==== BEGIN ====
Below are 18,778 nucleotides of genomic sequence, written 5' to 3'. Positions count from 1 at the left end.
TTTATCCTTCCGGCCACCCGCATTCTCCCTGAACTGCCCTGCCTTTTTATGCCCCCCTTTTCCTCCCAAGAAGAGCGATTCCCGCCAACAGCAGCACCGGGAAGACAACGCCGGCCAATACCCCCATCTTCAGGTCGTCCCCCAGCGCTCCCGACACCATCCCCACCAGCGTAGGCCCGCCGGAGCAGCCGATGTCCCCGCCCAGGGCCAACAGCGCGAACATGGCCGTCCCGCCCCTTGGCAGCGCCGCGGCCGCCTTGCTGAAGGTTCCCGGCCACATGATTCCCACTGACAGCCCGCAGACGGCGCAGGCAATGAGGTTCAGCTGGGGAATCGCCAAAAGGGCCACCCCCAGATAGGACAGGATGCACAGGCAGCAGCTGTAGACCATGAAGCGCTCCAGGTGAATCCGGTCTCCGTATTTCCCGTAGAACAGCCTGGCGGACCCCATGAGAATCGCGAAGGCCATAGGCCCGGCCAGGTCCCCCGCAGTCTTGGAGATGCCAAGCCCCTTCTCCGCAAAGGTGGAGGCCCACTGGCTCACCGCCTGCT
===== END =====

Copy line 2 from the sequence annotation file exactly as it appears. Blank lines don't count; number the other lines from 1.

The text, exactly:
TTTATCCTTCCGGCCACCCGCATTCTCCCTGAACTGCCCTGCCTTTTTATGCCCCCCTTTTCCTCCCAAGAAGAGCGATTCCCGCCAACAGCAGCACCGGGAAGACAACGCCGGCCAATACCCCCATCTTCAGGTCGTCCCCCAGCGCTCCCGACACCATCCCCACCAGCGTAGGCCCGCCGGAGCAGCCGATGTCCCCGCCCAGGGCCAACAGCGCGAACATGGCCGTCCCGCCCCTTGGCAGCGCCGCGGCCGCCTTGCTGAAGGTTCCCGGCCACATGATTCCCACTGACAGCCCGCAGACGGCGCAGGCAATGAGGTTCAGCTGGGGAATCGCCAAAAGGGCCACCCCCAGATAGGACAGGATGCACAGGCAGCAGCTGTAGACCATGAAGCGCTCCAGGTGAATCCGGTCTCCGTATTTCCCGTAGAACAGCCTGGCGGACCCCATGAGAATCGCGAAGGCCATAGGCCCGGCCAGGTCCCCCGCAGTCTTGGAGATGCCAAGCCCCTTCTCCGCAAAGGTGGAGGCCCACTGGCTCACCGCCTGCT